Since the revolution, Yanukovych has been convicted in absentia of high treason against Ukraine. He is wanted by the Prosecutor General of Ukraine, charged with responsibility for mass murder of the Maidan protesters, as well as abuse of power, misappropriation of public funds, bribery, and property theft.

On 28 February 2014, the General Prosecutor of Ukraine, Oleh Makhnitsky, formally asked Russia to extradite Yanukovych.[276] Russian prosecutors stated that they had not received such a request from Ukraine.[277] To date, Russia has declined to extradite him.

Sanctions[edit]

Due to the Crimean crisis he was put on the US sanction list on 17 March 2014, an action which had been already previously been considered.[278]

Sanctioned by the UK government on 6 March 2014 in relation to Russo-Ukrainian War.[279]

In 2021 Yanukovych and his son Oleksandr were sanction by the European Union in relation to his ties to Russia.[280] In August of 2023 Yanukovych would be sanctioned again following the opening of the Russian invasion of Ukraine.[281] On 20 December, 2023, the sanctions placed on Yanukovych where recommended to be lifted by the European General Court stating that they "made an error of assessment" by adding Yanukovych to the list, and that they could not confirm without doubt that his other legal cases in Ukraine were tried without prejudice by Ukrainian courts.[280] Shortly afterwards, the European Commission rejected the suggestion and stated that they will not be lifting the EU-wide sanctions on Yanukovych and his son.[281]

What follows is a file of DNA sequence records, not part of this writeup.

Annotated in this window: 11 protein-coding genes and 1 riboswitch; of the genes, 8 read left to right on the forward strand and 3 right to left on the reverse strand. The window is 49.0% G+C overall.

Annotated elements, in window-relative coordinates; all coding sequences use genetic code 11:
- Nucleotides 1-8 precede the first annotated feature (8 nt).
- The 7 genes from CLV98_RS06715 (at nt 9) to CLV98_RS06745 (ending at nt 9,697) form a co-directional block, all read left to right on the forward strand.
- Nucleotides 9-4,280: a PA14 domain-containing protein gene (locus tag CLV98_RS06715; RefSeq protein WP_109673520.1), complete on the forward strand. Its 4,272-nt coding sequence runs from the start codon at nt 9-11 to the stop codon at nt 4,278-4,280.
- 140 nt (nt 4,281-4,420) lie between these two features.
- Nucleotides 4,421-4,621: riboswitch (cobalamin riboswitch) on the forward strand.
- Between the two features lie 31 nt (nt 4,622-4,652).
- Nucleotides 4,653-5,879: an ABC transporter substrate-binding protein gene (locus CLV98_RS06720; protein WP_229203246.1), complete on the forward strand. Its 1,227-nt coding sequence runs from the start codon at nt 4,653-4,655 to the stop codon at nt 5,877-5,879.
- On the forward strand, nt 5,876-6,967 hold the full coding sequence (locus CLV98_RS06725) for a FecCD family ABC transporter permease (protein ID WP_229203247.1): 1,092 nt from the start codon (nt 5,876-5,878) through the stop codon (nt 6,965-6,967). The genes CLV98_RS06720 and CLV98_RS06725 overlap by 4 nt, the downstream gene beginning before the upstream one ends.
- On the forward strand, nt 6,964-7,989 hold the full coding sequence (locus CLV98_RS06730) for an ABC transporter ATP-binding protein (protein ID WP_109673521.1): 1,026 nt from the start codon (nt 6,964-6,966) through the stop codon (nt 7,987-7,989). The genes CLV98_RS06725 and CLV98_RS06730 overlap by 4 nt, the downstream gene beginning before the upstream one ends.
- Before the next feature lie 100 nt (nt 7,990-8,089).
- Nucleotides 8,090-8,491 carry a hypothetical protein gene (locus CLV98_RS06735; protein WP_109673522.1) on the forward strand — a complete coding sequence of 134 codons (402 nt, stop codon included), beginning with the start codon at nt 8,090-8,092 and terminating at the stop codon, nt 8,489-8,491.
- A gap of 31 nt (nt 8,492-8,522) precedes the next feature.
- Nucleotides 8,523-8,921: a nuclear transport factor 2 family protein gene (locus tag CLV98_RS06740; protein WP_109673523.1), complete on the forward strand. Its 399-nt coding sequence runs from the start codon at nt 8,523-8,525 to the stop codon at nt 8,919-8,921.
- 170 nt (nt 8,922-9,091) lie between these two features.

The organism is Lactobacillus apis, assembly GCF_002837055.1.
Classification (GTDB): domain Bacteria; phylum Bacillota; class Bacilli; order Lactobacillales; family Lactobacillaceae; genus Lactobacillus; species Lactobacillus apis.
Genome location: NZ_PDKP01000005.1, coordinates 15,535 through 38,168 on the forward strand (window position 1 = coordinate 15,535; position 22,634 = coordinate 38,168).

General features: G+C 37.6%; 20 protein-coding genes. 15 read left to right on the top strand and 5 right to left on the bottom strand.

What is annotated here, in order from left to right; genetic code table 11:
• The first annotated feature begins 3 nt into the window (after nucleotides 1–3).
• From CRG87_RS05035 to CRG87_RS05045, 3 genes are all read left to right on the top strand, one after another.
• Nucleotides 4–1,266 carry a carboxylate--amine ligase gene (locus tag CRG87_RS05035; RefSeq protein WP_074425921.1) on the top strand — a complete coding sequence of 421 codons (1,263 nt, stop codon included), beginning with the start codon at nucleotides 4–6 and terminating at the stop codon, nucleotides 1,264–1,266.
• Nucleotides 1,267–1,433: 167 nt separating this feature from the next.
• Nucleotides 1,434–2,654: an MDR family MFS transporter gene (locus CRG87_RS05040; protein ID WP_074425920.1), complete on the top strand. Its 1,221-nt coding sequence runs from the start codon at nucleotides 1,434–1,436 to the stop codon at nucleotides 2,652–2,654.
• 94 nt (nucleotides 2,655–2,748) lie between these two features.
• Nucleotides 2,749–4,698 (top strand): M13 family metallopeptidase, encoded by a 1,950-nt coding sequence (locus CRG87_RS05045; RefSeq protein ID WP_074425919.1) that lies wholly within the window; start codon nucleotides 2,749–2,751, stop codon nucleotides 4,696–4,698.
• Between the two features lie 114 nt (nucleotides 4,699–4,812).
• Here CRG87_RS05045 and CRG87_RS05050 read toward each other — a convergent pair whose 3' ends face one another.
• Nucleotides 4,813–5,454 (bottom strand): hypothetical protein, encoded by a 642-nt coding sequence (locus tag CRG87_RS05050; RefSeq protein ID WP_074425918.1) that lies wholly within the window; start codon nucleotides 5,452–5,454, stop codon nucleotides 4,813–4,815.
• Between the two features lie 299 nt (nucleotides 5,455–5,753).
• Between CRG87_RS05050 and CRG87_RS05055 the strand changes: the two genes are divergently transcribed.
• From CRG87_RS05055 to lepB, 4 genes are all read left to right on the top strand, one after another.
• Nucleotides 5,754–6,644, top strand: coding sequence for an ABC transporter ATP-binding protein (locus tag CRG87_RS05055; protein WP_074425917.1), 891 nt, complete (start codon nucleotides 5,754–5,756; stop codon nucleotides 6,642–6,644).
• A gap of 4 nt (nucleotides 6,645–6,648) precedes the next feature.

On 16 February 2023, Switzerland launched proceedings to confiscate $140.89 million in assets from Yanukovych's swiss bank accounts stating that they were of "illicit origin" and his assets will be frozen until the trail is completed.[282]

Fraud[edit]